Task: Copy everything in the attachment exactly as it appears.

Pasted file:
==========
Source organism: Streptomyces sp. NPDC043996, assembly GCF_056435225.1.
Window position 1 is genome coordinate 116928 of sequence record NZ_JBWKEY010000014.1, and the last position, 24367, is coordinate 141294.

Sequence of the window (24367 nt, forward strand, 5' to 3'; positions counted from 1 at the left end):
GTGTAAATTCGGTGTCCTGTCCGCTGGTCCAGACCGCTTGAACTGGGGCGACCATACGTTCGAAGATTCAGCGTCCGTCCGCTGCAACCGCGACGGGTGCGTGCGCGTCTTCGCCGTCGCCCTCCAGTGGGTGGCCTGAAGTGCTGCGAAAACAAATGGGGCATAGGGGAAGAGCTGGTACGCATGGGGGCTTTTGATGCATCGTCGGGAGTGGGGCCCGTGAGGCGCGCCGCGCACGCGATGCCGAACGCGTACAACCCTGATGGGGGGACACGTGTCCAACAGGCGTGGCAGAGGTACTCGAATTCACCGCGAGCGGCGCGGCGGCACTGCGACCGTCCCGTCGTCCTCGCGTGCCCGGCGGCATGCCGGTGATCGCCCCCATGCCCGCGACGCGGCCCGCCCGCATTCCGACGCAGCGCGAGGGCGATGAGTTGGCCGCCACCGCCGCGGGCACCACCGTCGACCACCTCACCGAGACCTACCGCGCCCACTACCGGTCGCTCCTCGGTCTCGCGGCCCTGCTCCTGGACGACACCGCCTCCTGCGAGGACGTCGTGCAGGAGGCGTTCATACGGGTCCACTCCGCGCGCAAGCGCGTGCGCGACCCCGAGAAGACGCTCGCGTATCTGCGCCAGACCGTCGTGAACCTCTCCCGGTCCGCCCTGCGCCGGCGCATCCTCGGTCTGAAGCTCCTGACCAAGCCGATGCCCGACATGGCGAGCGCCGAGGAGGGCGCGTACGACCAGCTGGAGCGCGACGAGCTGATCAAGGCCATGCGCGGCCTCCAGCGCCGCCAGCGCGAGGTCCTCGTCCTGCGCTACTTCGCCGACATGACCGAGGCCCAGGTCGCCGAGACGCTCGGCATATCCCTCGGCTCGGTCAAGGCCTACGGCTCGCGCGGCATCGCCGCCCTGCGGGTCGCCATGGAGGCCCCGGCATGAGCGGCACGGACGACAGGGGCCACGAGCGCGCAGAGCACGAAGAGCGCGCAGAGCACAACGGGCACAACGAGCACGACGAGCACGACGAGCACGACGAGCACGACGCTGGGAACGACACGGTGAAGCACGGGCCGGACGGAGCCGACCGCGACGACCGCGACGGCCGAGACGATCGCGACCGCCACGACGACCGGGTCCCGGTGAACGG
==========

Source organism: Streptomyces sp. NPDC043996, assembly GCF_056435225.1.
Window position 1 is genome coordinate 116928 of sequence record NZ_JBWKEY010000014.1, and the last position, 24367, is coordinate 141294.

Sequence of the window (24367 nt, forward strand, 5' to 3'; positions counted from 1 at the left end):
GTGTAAATTCGGTGTCCTGTCCGCTGGTCCAGACCGCTTGAACTGGGGCGACCATACGTTCGAAGATTCAGCGTCCGTCCGCTGCAACCGCGACGGGTGCGTGCGCGTCTTCGCCGTCGCCCTCCAGTGGGTGGCCTGAAGTGCTGCGAAAACAAATGGGGCATAGGGGAAGAGCTGGTACGCATGGGGGCTTTTGATGCATCGTCGGGAGTGGGGCCCGTGAGGCGCGCCGCGCACGCGATGCCGAACGCGTACAACCCTGATGGGGGGACACGTGTCCAACAGGCGTGGCAGAGGTACTCGAATTCACCGCGAGCGGCGCGGCGGCACTGCGACCGTCCCGTCGTCCTCGCGTGCCCGGCGGCATGCCGGTGATCGCCCCCATGCCCGCGACGCGGCCCGCCCGCATTCCGACGCAGCGCGAGGGCGATGAGTTGGCCGCCACCGCCGCGGGCACCACCGTCGACCACCTCACCGAGACCTACCGCGCCCACTACCGGTCGCTCCTCGGTCTCGCGGCCCTGCTCCTGGACGACACCGCCTCCTGCGAGGACGTCGTGCAGGAGGCGTTCATACGGGTCCACTCCGCGCGCAAGCGCGTGCGCGACCCCGAGAAGACGCTCGCGTATCTGCGCCAGACCGTCGTGAACCTCTCCCGGTCCGCCCTGCGCCGGCGCATCCTCGGTCTGAAGCTCCTGACCAAGCCGATGCCCGACATGGCGAGCGCCGAGGAGGGCGCGTACGACCAGCTGGAGCGCGACGAGCTGATCAAGGCCATGCGCGGCCTCCAGCGCCGCCAGCGCGAGGTCCTCGTCCTGCGCTACTTCGCCGACATGACCGAGGCCCAGGTCGCCGAGACGCTCGGCATATCCCTCGGCTCGGTCAAGGCCTACGGCTCGCGCGGCATCGCCGCCCTGCGGGTCGCCATGGAGGCCCCGGCATGAGCGGCACGGACGACAGGGGCCACGAGCGCGCAGAGCACGAAGAGCGCGCAGAGCACAACGGGCACAACGAGCACGACGAGCACGACGAGCACGACGAGCACGACGCTGGGAACGACACGGTGAAGCACGGGCCGGACGGAGCCGACCGCGACGACCGCGACGGCCGAGACGATCGCGACCGCCACGACGACCGGGTCCCGGTGAACGG